By Megan R. Wilson - 05/21/14 06:00 AM EDT
The government of Nicaragua is calling in K Street giant Akin Gump to help rescue a trade preference that helps power the nation’s textile industry through exports to the United States.
Akin has pledged to mount an “aggressive” lobbying campaign for the tariff preferential levels (TPL), which are set to expire at the end of this year.
The contract with Akin, dated May 16, is worth $3,500 per month until the end of the year, which is modest by K Street standards.
However, if the lobbyists are able to preserve the tariff levels, they could earn up to $350,000 in bonuses.
Contract documents show that Samuels International Associates, a consulting firm founded by former ambassador and State Department official Michael Samuels, will be helping Akin Gump, which has represented Nicaragua for two years.
The lobbyists were directed to engage the Obama administration and lawmakers while bringing together industry allies to pressure Congress to extend the export rules, which were part of the Central America-Dominican Republic-United States Free Trade Agreement (CAFTA-DR) that took effect in 2006.
The other CAFTA-DR countries are Costa Rica, the Dominican Republic, El Salvador, Guatemala and Honduras.
The trade agreement contains specific requirements needed to obtain tax-free access to textiles from the United States, but TPL provides exemptions that make Nicaragua a more attractive place for the U.S. apparel industry to do business.
Under the program, clothing manufactures in Nicaragua can import U.S. fabrics duty-free and then manufacture some apparel that can be sold back to America under the same arrangement. Lobbyists say textile exports from America to Nicaragua increased 60 percent after the trade deal was struck.
Lobbying materials “should clearly communicate the value of the TPL for the textile industry of the United States of America as well as, when appropriate, the apparel industry of Nicaragua. The materials will be framed within the context of recent increases in textile exports from the United States of America to Nicaragua and the impact of the TPL on regional competitiveness,” the contract states.
However, “Nicaragua’s TPL was a controversial element in the CAFTA negotiations,” warned Oscar Alejandro Zamora Hinojos, the consul general of Nicaragua’s Comisión Nacional de Zonas Francas, in one of the contract documents. Given the controversy, “coordination with textile companies from the United States of America, associations of textiles, apparel, manufacturing and retailers” is a must, he wrote.
Several companies and groups, including the National Retail Federation, the Retail Industry Leaders Association, Wal-Mart, American Apparel & Footwear Association and clothing retailer Williamson Dickie, best known for its Dickies brand pants, also reported lobbying on extending Nicaragua’s tariff levels over the first three months of 2014.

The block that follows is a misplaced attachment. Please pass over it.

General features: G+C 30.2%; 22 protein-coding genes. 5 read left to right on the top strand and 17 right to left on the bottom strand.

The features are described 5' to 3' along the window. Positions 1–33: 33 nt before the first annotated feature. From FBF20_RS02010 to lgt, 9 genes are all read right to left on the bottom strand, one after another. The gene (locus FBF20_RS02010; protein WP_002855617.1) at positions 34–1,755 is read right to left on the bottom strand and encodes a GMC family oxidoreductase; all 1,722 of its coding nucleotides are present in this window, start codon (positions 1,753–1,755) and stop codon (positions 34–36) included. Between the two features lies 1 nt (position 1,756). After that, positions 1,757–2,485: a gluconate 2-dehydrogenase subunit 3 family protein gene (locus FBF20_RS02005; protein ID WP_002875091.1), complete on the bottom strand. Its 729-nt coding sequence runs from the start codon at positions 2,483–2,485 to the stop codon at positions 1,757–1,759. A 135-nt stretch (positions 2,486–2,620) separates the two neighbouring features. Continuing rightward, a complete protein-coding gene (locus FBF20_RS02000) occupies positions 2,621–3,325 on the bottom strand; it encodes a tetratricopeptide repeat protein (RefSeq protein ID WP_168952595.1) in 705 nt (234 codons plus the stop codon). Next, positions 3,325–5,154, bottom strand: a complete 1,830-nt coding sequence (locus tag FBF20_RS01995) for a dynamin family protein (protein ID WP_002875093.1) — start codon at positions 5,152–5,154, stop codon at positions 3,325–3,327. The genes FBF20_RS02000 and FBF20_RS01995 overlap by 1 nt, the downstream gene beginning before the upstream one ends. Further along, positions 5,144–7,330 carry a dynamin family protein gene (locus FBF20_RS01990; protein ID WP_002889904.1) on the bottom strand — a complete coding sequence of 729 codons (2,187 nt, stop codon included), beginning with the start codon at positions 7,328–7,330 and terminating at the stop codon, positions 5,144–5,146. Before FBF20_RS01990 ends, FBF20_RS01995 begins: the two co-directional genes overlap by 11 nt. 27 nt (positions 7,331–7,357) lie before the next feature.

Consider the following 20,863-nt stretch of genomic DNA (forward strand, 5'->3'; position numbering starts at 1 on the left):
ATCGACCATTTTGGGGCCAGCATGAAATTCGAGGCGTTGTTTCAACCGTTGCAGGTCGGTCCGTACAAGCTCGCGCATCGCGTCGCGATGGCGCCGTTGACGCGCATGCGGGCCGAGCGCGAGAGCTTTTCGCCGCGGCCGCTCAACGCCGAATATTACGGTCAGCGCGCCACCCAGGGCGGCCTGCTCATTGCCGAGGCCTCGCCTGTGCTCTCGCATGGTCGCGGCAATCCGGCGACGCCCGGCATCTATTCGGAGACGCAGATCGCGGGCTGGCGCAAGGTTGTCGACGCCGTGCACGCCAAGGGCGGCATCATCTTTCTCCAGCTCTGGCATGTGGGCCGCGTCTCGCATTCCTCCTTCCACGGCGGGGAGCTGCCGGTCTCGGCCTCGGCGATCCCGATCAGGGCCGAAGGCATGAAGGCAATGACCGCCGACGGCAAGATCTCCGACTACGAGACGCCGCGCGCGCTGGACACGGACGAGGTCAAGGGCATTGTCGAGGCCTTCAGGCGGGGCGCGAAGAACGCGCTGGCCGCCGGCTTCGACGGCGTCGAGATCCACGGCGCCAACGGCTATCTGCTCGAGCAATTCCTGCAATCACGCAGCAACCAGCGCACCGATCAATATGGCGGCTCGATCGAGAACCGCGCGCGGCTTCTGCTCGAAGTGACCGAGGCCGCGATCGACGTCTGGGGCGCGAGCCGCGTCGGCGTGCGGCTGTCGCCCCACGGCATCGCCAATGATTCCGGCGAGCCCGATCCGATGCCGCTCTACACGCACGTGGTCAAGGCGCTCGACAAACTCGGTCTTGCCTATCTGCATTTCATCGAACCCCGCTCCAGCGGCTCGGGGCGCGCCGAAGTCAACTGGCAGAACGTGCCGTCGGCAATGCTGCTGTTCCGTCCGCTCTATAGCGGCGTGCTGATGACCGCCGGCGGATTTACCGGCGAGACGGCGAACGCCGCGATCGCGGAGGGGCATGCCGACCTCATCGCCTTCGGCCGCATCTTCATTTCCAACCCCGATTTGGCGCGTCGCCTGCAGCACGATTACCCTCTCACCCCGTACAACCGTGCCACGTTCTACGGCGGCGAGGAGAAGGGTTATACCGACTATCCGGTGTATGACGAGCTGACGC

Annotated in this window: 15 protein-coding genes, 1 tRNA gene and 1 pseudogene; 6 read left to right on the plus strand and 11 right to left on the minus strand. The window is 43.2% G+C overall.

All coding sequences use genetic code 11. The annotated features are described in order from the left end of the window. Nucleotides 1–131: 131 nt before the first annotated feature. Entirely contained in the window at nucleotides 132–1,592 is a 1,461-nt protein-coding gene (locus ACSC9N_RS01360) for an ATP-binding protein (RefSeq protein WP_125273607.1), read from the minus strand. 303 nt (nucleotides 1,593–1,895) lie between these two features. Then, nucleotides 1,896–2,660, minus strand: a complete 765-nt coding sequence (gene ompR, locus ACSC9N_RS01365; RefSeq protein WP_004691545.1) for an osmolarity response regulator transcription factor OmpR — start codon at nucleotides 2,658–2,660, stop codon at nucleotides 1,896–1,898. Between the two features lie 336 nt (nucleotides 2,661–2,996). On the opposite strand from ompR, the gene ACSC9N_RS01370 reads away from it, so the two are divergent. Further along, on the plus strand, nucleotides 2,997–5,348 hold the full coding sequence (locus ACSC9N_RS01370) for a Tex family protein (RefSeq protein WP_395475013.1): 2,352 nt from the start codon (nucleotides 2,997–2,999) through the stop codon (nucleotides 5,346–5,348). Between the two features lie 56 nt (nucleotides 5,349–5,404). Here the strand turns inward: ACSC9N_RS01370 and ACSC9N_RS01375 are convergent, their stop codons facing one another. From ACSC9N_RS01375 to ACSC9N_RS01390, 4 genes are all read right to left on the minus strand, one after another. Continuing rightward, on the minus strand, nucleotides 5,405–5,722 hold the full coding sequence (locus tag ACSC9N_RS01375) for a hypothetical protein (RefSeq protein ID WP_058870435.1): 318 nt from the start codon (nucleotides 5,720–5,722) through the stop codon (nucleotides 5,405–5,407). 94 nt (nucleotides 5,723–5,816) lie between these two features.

“We’re encouraging people to take up these renewal measures sooner rather than later,” said Steve Lamar, the executive vice president of the American Apparel & Footwear Association.
With the future of the tariff exemption uncertain, lobbyists are circulating a Duke University study that said more than 1,000 U.S. textile and manufacturing jobs depend on the Nicaragua program.
Sen. Kay Hagan (D), whose home state of North Carolina serves as a hub of the U.S. textile industry, has introduced a bill that would extend the smaller parts of the tariff exemption. Facing a tough reelection battle, lobbyists say her bill cuts out significant parts of the agreement.
Sen. Dianne Feinstein (D-Calif.) introduced a bill last year that would extend the tariff program across the board for 10 years, but that legislation has yet to move in the Senate Finance Committee.
Lobbyists say an extension of the tariffs program could be folded into a tax breaks bill that many on K Street expect to pass Congress by the end of the year.
Squire Sanders Public Advocacy has also been working with Nicaragua since 2011, according to Foreign Agents Registration Act forms. David Spooner, of counsel at the firm, says there is a chance that legislation could move forward this year.
“If this trade program gets extended, it almost surely has to be folded into a larger trade bill,” he said. “The water cooler talk is that an omnibus trade bill won’t move before the elections, maybe until the beginning of next year.”
Spooner said he’s meeting with lawmakers and administration officials to communicate how the deal is good for his client and for U.S. businesses.
“Nicaragua was at the time, and it still is, by far the poorest of the Central American countries and had a much smaller apparel industry [than some of its neighbors],” he said. “That [TPL] flexibility attracted apparel brands.”